The extra revenue will come from a planned 15 per cent increase in tax receipts. Much of this will come from value-added tax (VAT), introduced in February 2002. There will also be increased revenues from higher local telephone call charges.

In the run-up to the parliamentary debate, several controversial measures introduced by Prime Minister Rafiq Hariri in his August 2002 budget proposal were scrapped. These included changes in benefits for state employees, plans to lengthen the working week and taxes on pensions. Despite opposition from Hariri and Finance Minister Fouad Siniora, the cabinet also introduced a measure which sets a ceiling for government issues of local treasury bonds to cover expenses outside the budget.

To offset some of the additional burden on the budget this created, the cabinet decided to impose a 5 per cent tax on interest from savings accounts, which is expected to generate $67 million.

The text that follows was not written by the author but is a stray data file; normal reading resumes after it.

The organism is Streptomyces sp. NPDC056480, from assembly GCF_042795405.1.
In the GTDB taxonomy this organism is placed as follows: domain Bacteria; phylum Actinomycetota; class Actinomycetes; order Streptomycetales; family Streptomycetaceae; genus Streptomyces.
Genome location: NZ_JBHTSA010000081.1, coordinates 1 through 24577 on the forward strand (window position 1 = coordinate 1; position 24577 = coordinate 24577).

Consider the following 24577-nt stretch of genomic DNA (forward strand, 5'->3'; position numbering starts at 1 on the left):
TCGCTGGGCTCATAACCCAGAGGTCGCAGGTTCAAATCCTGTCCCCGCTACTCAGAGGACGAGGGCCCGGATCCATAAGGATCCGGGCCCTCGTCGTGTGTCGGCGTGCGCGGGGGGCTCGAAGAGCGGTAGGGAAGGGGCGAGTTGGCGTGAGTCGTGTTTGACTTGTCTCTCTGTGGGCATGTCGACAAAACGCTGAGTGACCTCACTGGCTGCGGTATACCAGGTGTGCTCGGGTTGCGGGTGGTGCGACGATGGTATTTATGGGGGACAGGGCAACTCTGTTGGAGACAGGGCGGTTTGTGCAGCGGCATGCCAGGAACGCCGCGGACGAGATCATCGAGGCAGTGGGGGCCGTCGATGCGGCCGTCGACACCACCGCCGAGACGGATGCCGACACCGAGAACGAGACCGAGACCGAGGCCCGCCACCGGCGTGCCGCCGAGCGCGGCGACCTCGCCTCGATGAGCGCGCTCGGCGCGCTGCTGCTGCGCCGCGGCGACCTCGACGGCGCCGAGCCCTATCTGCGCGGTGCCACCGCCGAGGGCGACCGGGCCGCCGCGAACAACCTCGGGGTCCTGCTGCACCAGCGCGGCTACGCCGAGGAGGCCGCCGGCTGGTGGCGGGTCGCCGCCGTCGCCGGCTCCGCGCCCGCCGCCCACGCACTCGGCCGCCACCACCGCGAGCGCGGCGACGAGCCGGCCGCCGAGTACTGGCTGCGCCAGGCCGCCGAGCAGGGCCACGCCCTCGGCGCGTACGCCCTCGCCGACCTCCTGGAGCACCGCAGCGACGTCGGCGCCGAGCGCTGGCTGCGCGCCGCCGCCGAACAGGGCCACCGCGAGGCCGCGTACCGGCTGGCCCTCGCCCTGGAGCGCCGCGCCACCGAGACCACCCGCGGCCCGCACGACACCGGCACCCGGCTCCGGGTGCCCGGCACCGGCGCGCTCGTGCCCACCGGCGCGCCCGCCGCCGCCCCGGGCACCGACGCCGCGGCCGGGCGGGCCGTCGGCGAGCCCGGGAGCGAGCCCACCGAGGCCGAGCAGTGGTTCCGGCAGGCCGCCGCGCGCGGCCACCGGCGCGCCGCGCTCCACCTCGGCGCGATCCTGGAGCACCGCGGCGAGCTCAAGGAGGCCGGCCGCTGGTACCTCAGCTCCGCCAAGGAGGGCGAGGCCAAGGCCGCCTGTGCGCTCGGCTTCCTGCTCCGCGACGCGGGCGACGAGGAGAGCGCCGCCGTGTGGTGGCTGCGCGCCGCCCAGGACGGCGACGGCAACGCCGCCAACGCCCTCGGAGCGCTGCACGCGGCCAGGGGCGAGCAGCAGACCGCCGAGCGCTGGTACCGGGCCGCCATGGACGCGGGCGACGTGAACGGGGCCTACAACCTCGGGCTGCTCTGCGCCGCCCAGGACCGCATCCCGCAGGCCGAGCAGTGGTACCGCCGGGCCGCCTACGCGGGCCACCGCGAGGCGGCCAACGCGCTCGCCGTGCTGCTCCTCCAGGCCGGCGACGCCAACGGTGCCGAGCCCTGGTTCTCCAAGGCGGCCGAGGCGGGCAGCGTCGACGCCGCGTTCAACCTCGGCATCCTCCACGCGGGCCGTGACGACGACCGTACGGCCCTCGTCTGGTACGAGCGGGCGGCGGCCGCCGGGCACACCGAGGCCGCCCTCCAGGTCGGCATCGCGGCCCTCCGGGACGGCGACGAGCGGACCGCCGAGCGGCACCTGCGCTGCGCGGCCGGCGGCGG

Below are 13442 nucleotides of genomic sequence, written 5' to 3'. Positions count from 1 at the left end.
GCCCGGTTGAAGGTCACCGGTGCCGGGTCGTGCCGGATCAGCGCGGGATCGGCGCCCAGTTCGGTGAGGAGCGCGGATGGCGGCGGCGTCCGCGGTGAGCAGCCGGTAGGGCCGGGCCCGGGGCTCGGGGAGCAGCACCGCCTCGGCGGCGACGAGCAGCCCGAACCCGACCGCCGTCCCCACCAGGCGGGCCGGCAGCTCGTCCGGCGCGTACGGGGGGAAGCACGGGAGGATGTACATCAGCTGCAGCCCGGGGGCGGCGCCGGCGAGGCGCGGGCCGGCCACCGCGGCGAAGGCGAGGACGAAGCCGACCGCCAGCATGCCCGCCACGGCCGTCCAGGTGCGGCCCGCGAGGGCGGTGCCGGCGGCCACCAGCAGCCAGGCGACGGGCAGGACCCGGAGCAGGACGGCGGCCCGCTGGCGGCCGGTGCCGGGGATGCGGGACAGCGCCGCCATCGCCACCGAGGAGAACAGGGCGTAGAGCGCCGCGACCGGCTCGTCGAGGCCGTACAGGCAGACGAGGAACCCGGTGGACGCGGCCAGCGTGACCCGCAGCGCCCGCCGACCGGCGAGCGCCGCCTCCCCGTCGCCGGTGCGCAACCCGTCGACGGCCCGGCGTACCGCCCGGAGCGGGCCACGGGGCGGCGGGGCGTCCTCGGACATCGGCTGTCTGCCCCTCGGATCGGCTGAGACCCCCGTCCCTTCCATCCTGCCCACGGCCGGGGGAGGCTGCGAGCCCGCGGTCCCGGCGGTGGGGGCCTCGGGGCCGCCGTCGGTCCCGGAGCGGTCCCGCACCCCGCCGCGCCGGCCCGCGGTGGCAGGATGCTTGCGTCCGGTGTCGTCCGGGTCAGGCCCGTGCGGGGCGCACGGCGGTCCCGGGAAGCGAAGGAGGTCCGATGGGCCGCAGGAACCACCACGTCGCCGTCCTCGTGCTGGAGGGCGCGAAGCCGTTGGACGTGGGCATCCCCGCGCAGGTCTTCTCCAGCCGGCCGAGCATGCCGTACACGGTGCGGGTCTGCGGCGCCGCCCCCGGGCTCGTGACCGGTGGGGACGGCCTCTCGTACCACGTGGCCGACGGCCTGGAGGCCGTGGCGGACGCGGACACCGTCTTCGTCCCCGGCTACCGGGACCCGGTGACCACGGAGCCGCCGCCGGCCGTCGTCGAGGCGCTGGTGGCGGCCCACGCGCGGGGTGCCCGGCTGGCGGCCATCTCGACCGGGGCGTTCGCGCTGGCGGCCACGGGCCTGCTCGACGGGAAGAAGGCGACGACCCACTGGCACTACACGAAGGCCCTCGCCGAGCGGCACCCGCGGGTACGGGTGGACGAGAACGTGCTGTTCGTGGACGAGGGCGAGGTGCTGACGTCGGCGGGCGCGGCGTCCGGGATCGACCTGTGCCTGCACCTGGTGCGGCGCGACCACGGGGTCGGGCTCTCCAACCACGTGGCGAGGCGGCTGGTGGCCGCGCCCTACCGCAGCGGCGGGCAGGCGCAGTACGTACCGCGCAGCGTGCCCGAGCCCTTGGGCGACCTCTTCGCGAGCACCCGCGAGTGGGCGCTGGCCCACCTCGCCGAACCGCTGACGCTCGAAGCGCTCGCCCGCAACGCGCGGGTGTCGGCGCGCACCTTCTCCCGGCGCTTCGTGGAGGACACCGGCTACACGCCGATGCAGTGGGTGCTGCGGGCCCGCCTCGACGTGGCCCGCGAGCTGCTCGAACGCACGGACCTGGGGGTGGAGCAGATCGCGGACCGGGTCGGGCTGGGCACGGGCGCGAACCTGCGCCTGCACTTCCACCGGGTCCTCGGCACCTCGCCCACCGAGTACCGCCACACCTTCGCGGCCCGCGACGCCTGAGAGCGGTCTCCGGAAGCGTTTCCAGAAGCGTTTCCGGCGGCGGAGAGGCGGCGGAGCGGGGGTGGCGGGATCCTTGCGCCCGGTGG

The stringent budget is intended to demonstrate the government’s commitment to tackling the problem of rising public debt, which reached $31,000 million at the end of 2002. This was a key condition laid down by donors at the Paris II conference in November, where the government secured some $4,400 million in concessionary loans (MEED 29:11:02).

Figures released by Banque du Liban (central bank) in mid-January show that the balance of payments recorded a $1,500 million surplus in 2002, compared with a $1,170 million deficit in 2001. This is the first time the government has posted a primary surplus in a decade.